There simply won’t be enough batteries.  Click here for a lengthy explanation.  The various minerals needed aren’t easy to come by.  Mining itself is a dirty business and has already caused one environmental catastrophe in Indonesia.  The Chinese have mostly cornered the market for graphite, which is more in need when it comes to batteries than lithium.  China’s environmental track record gets few checkered flags.  Congolese mines are staffed by forced child labor.  All of these things and as the link explains, much more!

Idaho is Mineral Rich

Many of the minerals needed can be found right here in Idaho.  Geologist Darr Moon has written about what’s available if there’s a will to extract it.  What’s under the ground here still won’t be enough to match global climate goals.

In my two previous posts on this subject (here and here), I’ve not told anyone they shouldn’t buy an electric vehicle.  Some are finely crafted machines, however.  Switching out the worldwide auto fleet to EVs is impossible.

Hydrogen is a Better Alternative

Several years ago I interviewed an author who wrote about the coming hydrogen economy.  When I questioned him about the danger of another Hindenburg disaster, the man told me the explosion was related to chemicals used in the dirigibles frame.  Hydrogen itself vents harmlessly into the air when there’s a breach.  A documentary I later watched on TLC made the same claim.  If you’re driving a hydrogen-fueled car and another driver plows into your back bumper and ruptures the fuel tank, the vapor will dissipate in the surrounding air.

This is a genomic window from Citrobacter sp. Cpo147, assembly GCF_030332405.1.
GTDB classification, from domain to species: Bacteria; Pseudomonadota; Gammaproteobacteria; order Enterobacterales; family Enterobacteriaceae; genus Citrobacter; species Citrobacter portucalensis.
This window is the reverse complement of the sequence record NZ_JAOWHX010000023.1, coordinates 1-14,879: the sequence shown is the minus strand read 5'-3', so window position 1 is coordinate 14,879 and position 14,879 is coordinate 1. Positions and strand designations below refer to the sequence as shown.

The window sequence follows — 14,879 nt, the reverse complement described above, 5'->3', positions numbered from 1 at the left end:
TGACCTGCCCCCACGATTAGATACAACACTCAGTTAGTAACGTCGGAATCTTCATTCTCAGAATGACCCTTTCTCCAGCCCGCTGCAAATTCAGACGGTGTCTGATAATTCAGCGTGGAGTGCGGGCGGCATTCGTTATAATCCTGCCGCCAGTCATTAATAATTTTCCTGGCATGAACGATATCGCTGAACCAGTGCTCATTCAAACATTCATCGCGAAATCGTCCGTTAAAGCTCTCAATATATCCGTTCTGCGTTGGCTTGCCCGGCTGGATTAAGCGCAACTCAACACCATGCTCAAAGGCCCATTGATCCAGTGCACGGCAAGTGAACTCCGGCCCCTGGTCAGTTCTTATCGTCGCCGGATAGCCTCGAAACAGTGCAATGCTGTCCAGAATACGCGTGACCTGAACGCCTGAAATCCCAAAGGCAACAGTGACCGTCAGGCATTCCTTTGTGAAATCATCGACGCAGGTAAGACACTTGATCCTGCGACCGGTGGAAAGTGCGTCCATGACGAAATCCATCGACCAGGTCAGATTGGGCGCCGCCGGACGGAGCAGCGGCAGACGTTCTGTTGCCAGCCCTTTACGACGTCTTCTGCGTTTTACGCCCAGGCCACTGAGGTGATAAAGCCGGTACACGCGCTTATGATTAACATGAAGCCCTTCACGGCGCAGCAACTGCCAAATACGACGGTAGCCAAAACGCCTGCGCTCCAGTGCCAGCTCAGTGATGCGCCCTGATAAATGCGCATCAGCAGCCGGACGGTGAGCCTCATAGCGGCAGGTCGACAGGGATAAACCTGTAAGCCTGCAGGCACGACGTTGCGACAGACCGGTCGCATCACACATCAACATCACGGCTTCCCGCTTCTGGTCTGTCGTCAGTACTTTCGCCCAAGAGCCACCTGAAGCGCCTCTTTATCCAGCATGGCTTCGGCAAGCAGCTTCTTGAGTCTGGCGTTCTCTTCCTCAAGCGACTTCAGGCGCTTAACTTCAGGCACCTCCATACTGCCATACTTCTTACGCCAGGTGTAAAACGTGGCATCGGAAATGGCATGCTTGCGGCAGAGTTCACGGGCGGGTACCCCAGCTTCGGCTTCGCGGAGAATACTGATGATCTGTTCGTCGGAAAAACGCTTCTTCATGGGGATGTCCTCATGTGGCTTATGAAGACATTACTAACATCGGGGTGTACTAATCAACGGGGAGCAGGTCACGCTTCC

Some analysts say this is the year we see a breakout with the hydrogen alternative.

America Needs to Be Self-Sufficient

One last note about China’s stranglehold on rare earth minerals.  In the event our rival invades Taiwan and our government objects, we lose access to semiconductors.  If we follow through with sanctions, we lose access to rare earths.  All the more reason we need to be mining in places like Idaho.

LOOK: Here are the best lake towns to live in

Many of the included towns jump out at the casual observer as popular summer-rental spots--the Ozarks' Branson, Missouri, or Arizona's Lake Havasu--it might surprise you to dive deeper into some quality-of-life offerings beyond the beach and vacation homes. You'll likely pick up some knowledge from a wide range of Americana: one of the last remaining 1950s-style drive-ins in the Midwest; a Florida town that started as a Civil War veteran retirement area; an island boasting some of the country's top public schools and wealth-earners right in the middle of a lake between Seattle and Bellevue; and even a California town containing much more than Johnny Cash's prison blues.

RANKED: Here are the most popular national parks

To determine the most popular national parks in the United States, Stacker compiled data from the National Park Service on the number of recreational visits each site had in 2020. Keep reading to discover the 50 most popular national parks in the United States, in reverse order from #50 to #1. And be sure to check with individuals parks before you visit to find out about ongoing, pandemic-related safety precautions at www.nps.gov/coronavirus.

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Discover where you can find the best access in the country for your pick of courses, the unique terrain that lends itself to world-class golf, and what makes select clubs noteworthy.